Relying on the armed forces to rebuild the country’s infrastructure and create jobs will be problematic, given the secrecy shrouding its economic empire, its lack of accountability, and its reliance on conscript labor. The negative effect of a lack of transparency was already evident in March, when military intelligence announced – with great fanfare—the invention of devices to detect and cure HIV/AIDS and Hepatitis C. Even after the doctor was exposed as a charlatan, the military remained mute. Should the military fail in far more significant tasks, it will not be able to avoid taking responsibility.
Moreover, the relationship between the armed forces and the business and labor communities will be complex to manage. Businessmen hope El-Sisi achieves the stability essential for investment, although some worry that military-led development will limit investment opportunities for the private sector. Workers are concerned that their right to strike may be curtailed and that changes in subsidies will harm them. Restructuring subsidies is urgently needed, but any changes will test El-Sisi’s popularity and authority, given the volatility of that issue.
Will El-Sisi understand that ruling does not mean imposing order, but means being accountable? I will leave Hala Shukrallah, newly elected head of the Destour Party, to ask the essential questions:
“We forget that…the people have a right to question, hold [their leaders] accountable and withdraw confidence when they don’t see their rights being implemented…. Are we going to face yet again someone who will not be subject to questioning, accountability and withdrawal of confidence even though these are included in the constitution? Will he be put above the law and the constitution? These are all risks which we must vocalize out loud. We must demand guarantees if Field Marsal Sisi does run for president.”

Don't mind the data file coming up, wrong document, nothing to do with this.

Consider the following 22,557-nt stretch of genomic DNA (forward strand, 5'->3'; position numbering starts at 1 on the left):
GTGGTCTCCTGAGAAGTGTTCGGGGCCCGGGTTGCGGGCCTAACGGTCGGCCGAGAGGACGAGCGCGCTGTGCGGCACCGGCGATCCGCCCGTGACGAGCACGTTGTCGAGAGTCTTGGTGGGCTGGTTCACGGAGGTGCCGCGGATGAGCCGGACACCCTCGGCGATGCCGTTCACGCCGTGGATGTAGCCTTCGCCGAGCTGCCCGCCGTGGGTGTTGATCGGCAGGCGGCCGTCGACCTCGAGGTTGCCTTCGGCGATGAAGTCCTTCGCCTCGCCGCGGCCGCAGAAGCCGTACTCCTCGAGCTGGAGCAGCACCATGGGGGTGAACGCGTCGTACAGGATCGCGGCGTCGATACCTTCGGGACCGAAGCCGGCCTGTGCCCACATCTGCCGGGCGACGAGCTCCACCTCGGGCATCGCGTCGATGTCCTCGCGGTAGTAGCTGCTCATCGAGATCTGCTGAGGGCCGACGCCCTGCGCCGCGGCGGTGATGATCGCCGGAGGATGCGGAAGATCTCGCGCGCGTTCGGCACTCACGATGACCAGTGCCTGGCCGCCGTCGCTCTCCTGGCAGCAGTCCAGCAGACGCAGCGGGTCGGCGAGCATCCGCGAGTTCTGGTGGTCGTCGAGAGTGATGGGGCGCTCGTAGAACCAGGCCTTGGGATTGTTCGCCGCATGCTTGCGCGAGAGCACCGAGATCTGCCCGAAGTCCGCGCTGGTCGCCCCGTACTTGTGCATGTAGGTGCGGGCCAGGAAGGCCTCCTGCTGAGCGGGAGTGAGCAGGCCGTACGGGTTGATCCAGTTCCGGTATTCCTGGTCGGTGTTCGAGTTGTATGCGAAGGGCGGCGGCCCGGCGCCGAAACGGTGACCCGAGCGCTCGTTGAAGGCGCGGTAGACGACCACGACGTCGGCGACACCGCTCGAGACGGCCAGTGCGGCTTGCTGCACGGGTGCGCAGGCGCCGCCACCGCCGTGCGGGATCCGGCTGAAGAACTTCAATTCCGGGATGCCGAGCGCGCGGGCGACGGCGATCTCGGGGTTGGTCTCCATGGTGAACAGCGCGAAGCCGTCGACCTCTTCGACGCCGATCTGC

Islam Abu Ghazala, “An account of torture from Wadi al-Natrun prison,” February 14, 2014, https://madamasr.com/content/account-torture-wadi-al-natrun-prison He wrote that he and forty Brothers were taken to Wadi Natrun prison on November 11, which now holds 1200 political prisoners. “We were received by a large number of officers, soldiers and intelligence personnel who met us with a storm of swearing, carrying arms, sticks, hoses, belts and water pipes in a terrifying scene. They monstrously beat us up on every bit of our bodies…. They ordered us to call Mohamed Morsi the worst names… They strung up Maher Mohamed Morsi for having a similar name and beat and insulted him relentlessly.”
 The Cairo prosecutor found 32-35 suspects crammed into each of eight cells in Dar Es-Salaam police station, although each cell should hold no more than 16 persons. “Fourth suspect dies in Dar al-Salam police station,” March 13, 2014, https://www.egyptindependent.com/node/2434935
 For example, the Cairo governorate is closing Nebny Foundation’s after-school reading, writing and math classes for children in the desperately poor Manshiyat Nasser slum, even though the Ministry of Social Solidarity licenses the NGO and it works closely with the Ministry of Education. Zeinab Al Guindy, “Nebny Foundation vs Cairo Governorate,” March 13, 2014, https://english.ahram.org.eg/News/96350.aspx
 Kirkpatrick, “Ousted General in Egypt Is Back, as Islamists’ Foe,” The New York Times, October 30, 2013.